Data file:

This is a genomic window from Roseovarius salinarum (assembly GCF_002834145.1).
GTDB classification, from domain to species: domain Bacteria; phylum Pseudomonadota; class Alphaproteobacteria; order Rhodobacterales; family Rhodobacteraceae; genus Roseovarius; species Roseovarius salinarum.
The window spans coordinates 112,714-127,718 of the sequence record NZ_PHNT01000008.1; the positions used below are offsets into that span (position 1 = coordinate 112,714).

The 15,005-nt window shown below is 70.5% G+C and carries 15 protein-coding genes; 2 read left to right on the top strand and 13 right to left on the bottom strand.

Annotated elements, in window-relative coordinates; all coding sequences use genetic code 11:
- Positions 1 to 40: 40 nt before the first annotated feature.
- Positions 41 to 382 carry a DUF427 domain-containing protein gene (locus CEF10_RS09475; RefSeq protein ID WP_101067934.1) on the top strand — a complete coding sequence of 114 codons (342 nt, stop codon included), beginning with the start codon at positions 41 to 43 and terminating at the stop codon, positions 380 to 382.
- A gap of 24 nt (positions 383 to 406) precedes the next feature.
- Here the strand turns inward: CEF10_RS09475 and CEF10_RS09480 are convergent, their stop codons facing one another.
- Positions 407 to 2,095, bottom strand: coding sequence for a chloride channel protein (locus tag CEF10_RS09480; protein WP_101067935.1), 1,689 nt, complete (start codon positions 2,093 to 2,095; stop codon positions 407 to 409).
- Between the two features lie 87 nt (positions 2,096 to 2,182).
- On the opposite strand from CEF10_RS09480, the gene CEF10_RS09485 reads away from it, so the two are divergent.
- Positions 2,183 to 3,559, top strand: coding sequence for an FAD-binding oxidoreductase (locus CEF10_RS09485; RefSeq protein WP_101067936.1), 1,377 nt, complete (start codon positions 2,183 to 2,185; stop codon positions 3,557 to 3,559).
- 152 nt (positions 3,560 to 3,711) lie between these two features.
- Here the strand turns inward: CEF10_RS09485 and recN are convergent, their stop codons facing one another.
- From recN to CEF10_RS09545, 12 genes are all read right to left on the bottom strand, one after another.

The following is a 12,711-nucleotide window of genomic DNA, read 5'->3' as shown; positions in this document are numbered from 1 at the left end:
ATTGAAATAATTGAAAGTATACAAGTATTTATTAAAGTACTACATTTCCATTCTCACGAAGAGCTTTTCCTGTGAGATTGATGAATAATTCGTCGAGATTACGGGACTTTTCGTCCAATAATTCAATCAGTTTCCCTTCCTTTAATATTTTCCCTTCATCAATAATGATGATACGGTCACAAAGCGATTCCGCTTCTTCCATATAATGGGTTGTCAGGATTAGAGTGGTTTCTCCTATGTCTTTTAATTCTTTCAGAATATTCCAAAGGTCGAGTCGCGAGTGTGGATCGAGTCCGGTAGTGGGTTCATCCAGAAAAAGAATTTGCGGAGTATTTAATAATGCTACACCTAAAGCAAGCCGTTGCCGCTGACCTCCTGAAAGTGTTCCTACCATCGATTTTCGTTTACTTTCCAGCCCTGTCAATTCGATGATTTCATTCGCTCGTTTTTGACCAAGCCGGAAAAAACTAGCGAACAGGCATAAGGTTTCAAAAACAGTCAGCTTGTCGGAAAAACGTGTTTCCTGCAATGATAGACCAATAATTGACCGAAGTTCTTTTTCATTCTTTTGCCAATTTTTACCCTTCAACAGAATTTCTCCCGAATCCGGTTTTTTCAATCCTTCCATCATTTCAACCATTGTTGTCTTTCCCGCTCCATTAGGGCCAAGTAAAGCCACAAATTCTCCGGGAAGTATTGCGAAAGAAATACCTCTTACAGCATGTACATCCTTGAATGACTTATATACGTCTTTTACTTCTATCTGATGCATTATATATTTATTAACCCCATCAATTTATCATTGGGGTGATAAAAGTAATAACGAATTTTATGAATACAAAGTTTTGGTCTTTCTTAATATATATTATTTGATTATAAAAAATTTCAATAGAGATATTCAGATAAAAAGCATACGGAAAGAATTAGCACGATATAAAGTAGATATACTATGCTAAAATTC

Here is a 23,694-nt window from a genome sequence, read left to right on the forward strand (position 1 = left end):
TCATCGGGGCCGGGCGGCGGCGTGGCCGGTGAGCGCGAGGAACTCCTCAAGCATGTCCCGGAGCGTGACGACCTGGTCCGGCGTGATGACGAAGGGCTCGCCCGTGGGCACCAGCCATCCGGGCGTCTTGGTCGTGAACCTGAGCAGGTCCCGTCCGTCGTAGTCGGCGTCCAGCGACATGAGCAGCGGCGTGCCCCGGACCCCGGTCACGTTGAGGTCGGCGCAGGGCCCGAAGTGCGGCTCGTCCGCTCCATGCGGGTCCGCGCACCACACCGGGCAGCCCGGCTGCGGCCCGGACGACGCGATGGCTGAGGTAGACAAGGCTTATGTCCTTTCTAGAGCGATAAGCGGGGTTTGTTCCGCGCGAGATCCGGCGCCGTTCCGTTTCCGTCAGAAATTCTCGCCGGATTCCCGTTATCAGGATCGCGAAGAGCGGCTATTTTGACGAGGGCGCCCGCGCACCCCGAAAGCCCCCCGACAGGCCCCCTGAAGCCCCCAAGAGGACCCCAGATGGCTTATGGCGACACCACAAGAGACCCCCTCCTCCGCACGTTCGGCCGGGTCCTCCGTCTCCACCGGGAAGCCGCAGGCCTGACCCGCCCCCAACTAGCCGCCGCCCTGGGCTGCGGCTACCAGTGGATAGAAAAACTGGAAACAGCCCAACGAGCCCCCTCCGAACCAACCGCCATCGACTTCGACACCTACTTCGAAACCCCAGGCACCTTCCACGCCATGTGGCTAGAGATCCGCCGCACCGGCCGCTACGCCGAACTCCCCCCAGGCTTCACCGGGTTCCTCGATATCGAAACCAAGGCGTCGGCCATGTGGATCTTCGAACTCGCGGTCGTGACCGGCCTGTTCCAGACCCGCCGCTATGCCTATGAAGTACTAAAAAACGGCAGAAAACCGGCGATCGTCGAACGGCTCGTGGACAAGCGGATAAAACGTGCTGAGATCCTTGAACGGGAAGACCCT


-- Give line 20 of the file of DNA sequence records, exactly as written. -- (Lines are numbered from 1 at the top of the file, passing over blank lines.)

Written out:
TCATCGGGGCCGGGCGGCGGCGTGGCCGGTGAGCGCGAGGAACTCCTCAAGCATGTCCCGGAGCGTGACGACCTGGTCCGGCGTGATGACGAAGGGCTCGCCCGTGGGCACCAGCCATCCGGGCGTCTTGGTCGTGAACCTGAGCAGGTCCCGTCCGTCGTAGTCGGCGTCCAGCGACATGAGCAGCGGCGTGCCCCGGACCCCGGTCACGTTGAGGTCGGCGCAGGGCCCGAAGTGCGGCTCGTCCGCTCCATGCGGGTCCGCGCACCACACCGGGCAGCCCGGCTGCGGCCCGGACGACGCGATGGCTGAGGTAGACAAGGCTTATGTCCTTTCTAGAGCGATAAGCGGGGTTTGTTCCGCGCGAGATCCGGCGCCGTTCCGTTTCCGTCAGAAATTCTCGCCGGATTCCCGTTATCAGGATCGCGAAGAGCGGCTATTTTGACGAGGGCGCCCGCGCACCCCGAAAGCCCCCCGACAGGCCCCCTGAAGCCCCCAAGAGGACCCCAGATGGCTTATGGCGACACCACAAGAGACCCCCTCCTCCGCACGTTCGGCCGGGTCCTCCGTCTCCACCGGGAAGCCGCAGGCCTGACCCGCCCCCAACTAGCCGCCGCCCTGGGCTGCGGCTACCAGTGGATAGAAAAACTGGAAACAGCCCAACGAGCCCCCTCCGAACCAACCGCCATCGACTTCGACACCTACTTCGAAACCCCAGGCACCTTCCACGCCATGTGGCTAGAGATCCGCCGCACCGGCCGCTACGCCGAACTCCCCCCAGGCTTCACCGGGTTCCTCGATATCGAAACCAAGGCGTCGGCCATGTGGATCTTCGAACTCGCGGTCGTGACCGGCCTGTTCCAGACCCGCCGCTATGCCTATGAAGTACTAAAAAACGGCAGAAAACCGGCGATCGTCGAACGGCTCGTGGACAAGCGGATAAAACGTGCTGAGATCCTTGAACGGGAAGACCCT